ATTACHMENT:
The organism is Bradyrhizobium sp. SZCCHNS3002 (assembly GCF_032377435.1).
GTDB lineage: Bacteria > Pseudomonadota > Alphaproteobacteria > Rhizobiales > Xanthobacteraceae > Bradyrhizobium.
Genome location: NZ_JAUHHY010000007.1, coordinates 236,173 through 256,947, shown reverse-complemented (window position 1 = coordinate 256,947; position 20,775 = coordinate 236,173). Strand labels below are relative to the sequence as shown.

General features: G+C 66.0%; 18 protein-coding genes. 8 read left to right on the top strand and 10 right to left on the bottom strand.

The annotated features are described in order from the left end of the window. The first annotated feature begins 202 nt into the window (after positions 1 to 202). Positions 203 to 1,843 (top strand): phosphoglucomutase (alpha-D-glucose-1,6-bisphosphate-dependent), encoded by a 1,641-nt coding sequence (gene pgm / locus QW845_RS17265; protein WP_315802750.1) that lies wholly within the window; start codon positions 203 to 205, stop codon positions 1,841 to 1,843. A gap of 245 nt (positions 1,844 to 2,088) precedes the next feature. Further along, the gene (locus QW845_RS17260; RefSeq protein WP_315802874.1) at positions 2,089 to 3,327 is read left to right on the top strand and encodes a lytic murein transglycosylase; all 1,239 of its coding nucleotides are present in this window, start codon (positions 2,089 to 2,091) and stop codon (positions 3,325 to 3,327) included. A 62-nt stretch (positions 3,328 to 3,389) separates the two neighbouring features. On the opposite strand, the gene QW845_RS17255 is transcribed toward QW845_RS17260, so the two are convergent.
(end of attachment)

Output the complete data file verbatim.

The organism is Bradyrhizobium sp. SZCCHNS3002 (assembly GCF_032377435.1).
GTDB lineage: Bacteria > Pseudomonadota > Alphaproteobacteria > Rhizobiales > Xanthobacteraceae > Bradyrhizobium.
Genome location: NZ_JAUHHY010000007.1, coordinates 236,173 through 256,947, shown reverse-complemented (window position 1 = coordinate 256,947; position 20,775 = coordinate 236,173). Strand labels below are relative to the sequence as shown.

General features: G+C 66.0%; 18 protein-coding genes. 8 read left to right on the top strand and 10 right to left on the bottom strand.

The annotated features are described in order from the left end of the window. The first annotated feature begins 202 nt into the window (after positions 1 to 202). Positions 203 to 1,843 (top strand): phosphoglucomutase (alpha-D-glucose-1,6-bisphosphate-dependent), encoded by a 1,641-nt coding sequence (gene pgm / locus QW845_RS17265; protein WP_315802750.1) that lies wholly within the window; start codon positions 203 to 205, stop codon positions 1,841 to 1,843. A gap of 245 nt (positions 1,844 to 2,088) precedes the next feature. Further along, the gene (locus QW845_RS17260; RefSeq protein WP_315802874.1) at positions 2,089 to 3,327 is read left to right on the top strand and encodes a lytic murein transglycosylase; all 1,239 of its coding nucleotides are present in this window, start codon (positions 2,089 to 2,091) and stop codon (positions 3,325 to 3,327) included. A 62-nt stretch (positions 3,328 to 3,389) separates the two neighbouring features. On the opposite strand, the gene QW845_RS17255 is transcribed toward QW845_RS17260, so the two are convergent.